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Apply to KTH: how to write an eye-catching CV

Some KTH programmes will require you to upload your curriculum along with your transcripts of records, language certificates and other requested documents. This means that learning to write a good, eye-catching curriculum should be one of your priorities when applying to KTH – and this is something that many, including me, struggled to do. I hope today’s post will make it a bit easier for you to understand where to focus on to write a better CV!

Keep it straight to the point

A curriculum should never be too long. I think a good advice would be to keep it at maximum two pages unless instructed differently (e.g. you may be asked to use the Europass format – in that case, the CV could be slightly longer and it will have to follow a more rigid structure). However, at KTH you’re typically free to choose the format and layout that you prefer. Remember, the curriculum should be your “business card”: you need to provide the reader with what you think the most relevant information about you are, give a clear overview of your background, and make people want to know more about you.

Always remember what you’re sending the CV for

If you’re applying for a job, you may want to put work experiences first and give a lot of space to your extracurricular activities and private projects. When applying to a Master’s programme, however, it is advisable to give more space to your educational background, your academic merits and activities, your thesis, and so on. But this doesn’t mean that you should completely forget about everything else! Your hobbies, private projects, work experience, etc. are still VERY important and must appear in your CV. Simply, you want to give a bit more space to education-related stuff and be sure to write everything in the right order (see below). Always think about what the reader would like to know, and put significant keywords in bold to highlight them – especially in the “Personal Profile” section of the CV, where you should give a brief overview of your personality and goals.

Structure is important

If you’re applying for a university, your educational background matters the most. That should probably be the first thing one notices when looking at your cv, and it should be put on top of it, right next to or below your “Personal Profile” section. Also, always remember to put everything in reverse chronological order: last experiences come first and older experiences follow. Try to maintain quite a rigid structure: when looking at your CV, one should immediately be able to recognise the different sections at first glance (“Work Experience”, “Education”, “Achievements”, “Projects”, …).

Group similar experiences together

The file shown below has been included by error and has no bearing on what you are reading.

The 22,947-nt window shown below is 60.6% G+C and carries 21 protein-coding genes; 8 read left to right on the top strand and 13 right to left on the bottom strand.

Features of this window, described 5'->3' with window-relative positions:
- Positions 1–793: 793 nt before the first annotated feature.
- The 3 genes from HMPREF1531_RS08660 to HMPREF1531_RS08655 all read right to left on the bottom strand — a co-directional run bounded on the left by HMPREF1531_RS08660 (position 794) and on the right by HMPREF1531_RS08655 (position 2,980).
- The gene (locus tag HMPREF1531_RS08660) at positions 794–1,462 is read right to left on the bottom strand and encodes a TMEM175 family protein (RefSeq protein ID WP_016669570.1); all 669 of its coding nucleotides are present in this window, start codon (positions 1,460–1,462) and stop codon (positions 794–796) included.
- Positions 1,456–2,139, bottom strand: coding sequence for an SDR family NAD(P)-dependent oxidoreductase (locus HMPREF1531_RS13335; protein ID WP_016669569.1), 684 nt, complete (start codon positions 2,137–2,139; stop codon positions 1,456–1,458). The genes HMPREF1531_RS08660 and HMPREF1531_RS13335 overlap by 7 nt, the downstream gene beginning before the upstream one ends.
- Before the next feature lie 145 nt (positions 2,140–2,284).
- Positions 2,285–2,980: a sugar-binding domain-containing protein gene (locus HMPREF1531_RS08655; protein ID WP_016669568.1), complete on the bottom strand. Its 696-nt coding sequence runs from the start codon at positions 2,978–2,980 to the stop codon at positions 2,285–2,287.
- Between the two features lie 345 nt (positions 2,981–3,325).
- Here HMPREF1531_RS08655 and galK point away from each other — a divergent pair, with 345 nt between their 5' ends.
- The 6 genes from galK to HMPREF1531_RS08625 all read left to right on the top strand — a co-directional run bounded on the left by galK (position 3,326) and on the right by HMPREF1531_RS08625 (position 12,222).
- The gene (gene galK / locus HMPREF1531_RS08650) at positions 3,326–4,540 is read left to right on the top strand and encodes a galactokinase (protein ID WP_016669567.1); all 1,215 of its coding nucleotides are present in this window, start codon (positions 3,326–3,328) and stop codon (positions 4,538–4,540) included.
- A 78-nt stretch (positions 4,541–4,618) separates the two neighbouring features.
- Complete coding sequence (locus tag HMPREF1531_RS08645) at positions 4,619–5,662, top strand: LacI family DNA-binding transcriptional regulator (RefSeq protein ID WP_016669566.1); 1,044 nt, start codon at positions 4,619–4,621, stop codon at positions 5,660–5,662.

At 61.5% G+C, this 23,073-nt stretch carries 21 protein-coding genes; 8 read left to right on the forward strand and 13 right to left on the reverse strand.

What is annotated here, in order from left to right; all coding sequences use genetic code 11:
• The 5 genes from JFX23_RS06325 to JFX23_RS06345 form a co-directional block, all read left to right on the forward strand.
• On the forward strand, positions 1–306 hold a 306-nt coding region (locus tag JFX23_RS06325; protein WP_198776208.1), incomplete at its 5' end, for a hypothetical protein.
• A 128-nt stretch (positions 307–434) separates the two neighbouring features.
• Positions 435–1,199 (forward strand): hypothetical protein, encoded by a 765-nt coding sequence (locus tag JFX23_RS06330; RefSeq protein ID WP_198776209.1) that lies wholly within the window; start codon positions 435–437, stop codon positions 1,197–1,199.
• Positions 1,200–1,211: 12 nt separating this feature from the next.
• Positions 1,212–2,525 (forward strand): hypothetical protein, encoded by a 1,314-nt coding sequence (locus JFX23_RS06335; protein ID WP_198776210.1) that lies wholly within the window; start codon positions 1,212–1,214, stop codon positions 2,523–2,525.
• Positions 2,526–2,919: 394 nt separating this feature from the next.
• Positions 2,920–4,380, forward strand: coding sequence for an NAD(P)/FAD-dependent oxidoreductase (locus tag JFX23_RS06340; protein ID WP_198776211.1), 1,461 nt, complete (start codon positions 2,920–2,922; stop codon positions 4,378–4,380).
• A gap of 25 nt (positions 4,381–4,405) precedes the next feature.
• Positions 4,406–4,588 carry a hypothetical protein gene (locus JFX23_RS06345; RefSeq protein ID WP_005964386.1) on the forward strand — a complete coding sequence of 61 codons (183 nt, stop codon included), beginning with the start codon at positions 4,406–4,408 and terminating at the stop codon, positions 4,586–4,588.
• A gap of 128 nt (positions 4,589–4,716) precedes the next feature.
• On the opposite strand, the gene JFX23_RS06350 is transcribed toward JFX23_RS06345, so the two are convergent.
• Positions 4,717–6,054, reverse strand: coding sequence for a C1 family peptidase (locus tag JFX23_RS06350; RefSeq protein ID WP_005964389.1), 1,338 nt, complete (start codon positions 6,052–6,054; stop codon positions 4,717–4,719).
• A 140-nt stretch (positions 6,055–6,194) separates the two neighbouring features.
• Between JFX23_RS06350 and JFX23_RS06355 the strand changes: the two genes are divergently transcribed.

Let’s say that, during your high school career or at university, you did a lot of part-time jobs or projects. In that case, it may be useless to employ a lot of the CV space to list all the different experiences separately. Instead, you may want to group similar experiences into one paragraph/section of the CV and give some general info about what you did without getting into many details.
For example: say that you’re sending the CV to apply for an Interior Design programme. During high school and your Bachelor’s degree, you worked as a sales assistant in two different shops, you gave private lessons of English and you worked part-time in an architecture studio. In this case, you may want to get into details about your architecture studio experience (maybe by putting it in the “Work Experience” section) while grouping the three other experiences into “Other Experiences” without going into much detail.


To sum up, when writing a CV, you want to keep it brief and convey all the relevant, objective information that the reader may want to know. When writing a CV for a university application, you should give a lot of space to your academic background, projects, some additional courses that you may have done and your academic merits. You still want to talk about your work experience, though, especially if related to the programme you’re applying for. Also, don’t forget to highlight keywords and follow a reverse chronological order, while keeping your CV clear and well-structured.

Writing a CV is not easy, but everyone has to do it at some point. I’m sure that by dedicating some time to it, you will manage to nail it and get to the perfect compromise between completeness and briefness. Final tip: take a look at the many CV templates you can find online and use one of the many specialised websites to write yours!

I wish you good luck! If you need any other tips about the application, feel free to check my last post and Martyna’s application manual – or leave a question below. See you at the next one!

// Lorenzo